So it’s 2014. That’s crazy isn’t it? Before we know it we’ll be finished with this decade… But you don’t want to hear stale musings about how time flies, do you? You want to read about a few films. Well no problem, it just so happens I’ve managed to watch some. Let’s take a look at one…
The Intouchables tells the true story of Driss; a recently released criminal who is unexpectedly hired to be a caretaker for a rich quadriplegic man called Philippe. The start of their time together is strained, mainly due to the steep learning curve Driss encounters. Although his new caregiver has no previous experience, Philippe appreciates his unprofessional approach: he even goes as far as sharing a couple of joints with him. More importantly, Driss doesn’t pity Philippe because of his condition and the two become firm friends.
The Intouchables has made millions at the box office, picked up a César Award for Best Actor and back in 2011 it became the highest grossing movie in France. And yes, you should believe the hype because it really is brimming with personality and charm. Judging by this, it’s no surprise that American distributers The Weinstein Company already have an English remake on the way. But if you’re all for watching subtitles (and you really should be, there’s a literally a whole world of foreign language films) then you should take the time to check out the original.
Highlights: Driss’ genuine disbelief that Philippe can’t feel being continuously scalded with a teapot.
The Loved Ones’ premise isn’t anything special: a girl, Lola (Robin McLeavy) captures a boy, Brent (Xavier Samuel) after he refuses to take her to the prom. Together with her loving father, they go about torturing Brent as he desperately tries to find a way to escape. It’s a pretty standard affair, but the great thing about the film is what director Sean Byrne does with the material.
The entire film is thoroughly gripping from start to finish. Robin McLeavy’s performance as the psycho princess Lola is as captivating as it is unsettling to watch. No part of the film makes it feel strained or out of place, which can be the downfall of so many horror films. A good script, tight editing and great acting really sell the story, while the Australian outback serves as a stunning backdrop for the mayhem that gradually unfolds. This is a film that you should see; even if it’s outline is slightly lackluster.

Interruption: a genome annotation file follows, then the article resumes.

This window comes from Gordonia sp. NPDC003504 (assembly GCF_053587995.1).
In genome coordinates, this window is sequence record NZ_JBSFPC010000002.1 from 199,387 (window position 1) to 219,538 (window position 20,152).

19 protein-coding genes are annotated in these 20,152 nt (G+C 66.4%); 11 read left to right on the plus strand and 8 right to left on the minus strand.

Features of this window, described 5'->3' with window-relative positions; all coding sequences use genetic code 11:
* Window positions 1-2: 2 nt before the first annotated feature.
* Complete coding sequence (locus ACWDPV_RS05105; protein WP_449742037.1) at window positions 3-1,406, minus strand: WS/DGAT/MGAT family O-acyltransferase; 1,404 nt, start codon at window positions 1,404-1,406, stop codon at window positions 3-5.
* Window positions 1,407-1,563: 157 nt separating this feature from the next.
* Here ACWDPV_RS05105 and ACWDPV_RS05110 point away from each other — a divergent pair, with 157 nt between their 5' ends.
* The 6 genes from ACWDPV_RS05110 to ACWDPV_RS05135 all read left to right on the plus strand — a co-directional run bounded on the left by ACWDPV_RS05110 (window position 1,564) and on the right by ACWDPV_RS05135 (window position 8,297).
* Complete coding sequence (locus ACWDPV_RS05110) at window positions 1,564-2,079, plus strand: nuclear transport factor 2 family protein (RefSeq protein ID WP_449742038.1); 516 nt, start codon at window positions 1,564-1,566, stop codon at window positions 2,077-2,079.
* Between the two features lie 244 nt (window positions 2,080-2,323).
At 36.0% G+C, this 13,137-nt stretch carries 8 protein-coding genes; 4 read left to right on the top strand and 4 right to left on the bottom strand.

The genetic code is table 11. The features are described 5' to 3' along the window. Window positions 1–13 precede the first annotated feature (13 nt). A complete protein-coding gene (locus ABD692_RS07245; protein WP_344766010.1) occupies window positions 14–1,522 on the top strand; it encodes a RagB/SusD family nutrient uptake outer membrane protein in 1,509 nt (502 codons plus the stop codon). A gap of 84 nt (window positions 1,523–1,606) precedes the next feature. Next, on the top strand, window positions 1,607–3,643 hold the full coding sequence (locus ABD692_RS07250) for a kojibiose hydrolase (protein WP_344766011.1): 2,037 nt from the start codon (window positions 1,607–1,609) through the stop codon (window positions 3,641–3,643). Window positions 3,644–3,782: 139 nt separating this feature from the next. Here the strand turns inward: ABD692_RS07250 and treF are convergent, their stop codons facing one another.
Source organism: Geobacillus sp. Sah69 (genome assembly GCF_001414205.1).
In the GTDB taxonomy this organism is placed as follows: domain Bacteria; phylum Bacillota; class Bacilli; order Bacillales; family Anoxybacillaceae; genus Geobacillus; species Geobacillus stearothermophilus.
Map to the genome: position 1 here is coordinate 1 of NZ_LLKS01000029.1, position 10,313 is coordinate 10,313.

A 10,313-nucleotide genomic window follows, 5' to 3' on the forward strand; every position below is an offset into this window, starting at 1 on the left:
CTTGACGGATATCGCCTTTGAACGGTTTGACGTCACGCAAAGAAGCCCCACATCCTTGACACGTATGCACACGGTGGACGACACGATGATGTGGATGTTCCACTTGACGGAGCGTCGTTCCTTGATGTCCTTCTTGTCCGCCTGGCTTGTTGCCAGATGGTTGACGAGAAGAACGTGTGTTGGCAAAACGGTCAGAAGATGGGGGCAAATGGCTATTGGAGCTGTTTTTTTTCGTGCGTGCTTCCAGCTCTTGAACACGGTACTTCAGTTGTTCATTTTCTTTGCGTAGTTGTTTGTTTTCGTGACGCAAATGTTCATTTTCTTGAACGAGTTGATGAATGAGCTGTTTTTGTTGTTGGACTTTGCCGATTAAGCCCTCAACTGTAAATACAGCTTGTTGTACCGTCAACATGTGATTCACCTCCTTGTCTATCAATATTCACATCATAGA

Highlights: The sub plot about Brent’s friend actually attending the ball is an interesting addition to the movie. Plus it mercifully eases some of the tension.
I think it’s high time we took a look at a romantic film, don’t you? Away We Go follows Burt (John Krasinski) and Verona (Maya Rudolph) as they prepare to have their first kid. After discovering that Burt’s parents are relocating overseas, the couple decide to take a leaf out of their book and move. Together they set out across America, visiting their family and friends in hope of finding their ideal home.
This is a really well done road movie. Prolific actors such as Jeff Daniels, Allison Janney and Maggie Gyllenhaal deliver excellent performances, making each of Burt and Verona’s stops memorable. The supporting cast is nicely balanced with the equally impressive leads. John Krasinski and Maya Rudolph’s onscreen chemistry really sells the journey of the kooky thirty something couple. Great direction makes watching them go through the motions of finding a new home very enjoyable and heartwarming. Definitely worth a watch.
Highlights: The good intentioned bickering between the Burt and Verona as they discuss their friends, travel destinations and more importantly, their baby.
For anyone who had their head stuck in a hole, it was Doctor Who’s 50th anniversary last week. Millions of fans tuned in for the hotly anticipated 799th episode ‘The Day of the Doctor’. Withnail and I’s Paul McGann featured in a mini episode ‘The Night of the Doctor’. Even Google paid tribute to the series with an impressive Doodle. If you were like me and knew nothing about the BBC show, a lot of this probably went over your head. Fifty years worth of episodes, spin offs and regenerations can be pretty confusing. Luckily, An Adventure in Space and Time is a pretty good place to get acquainted with the long running drama.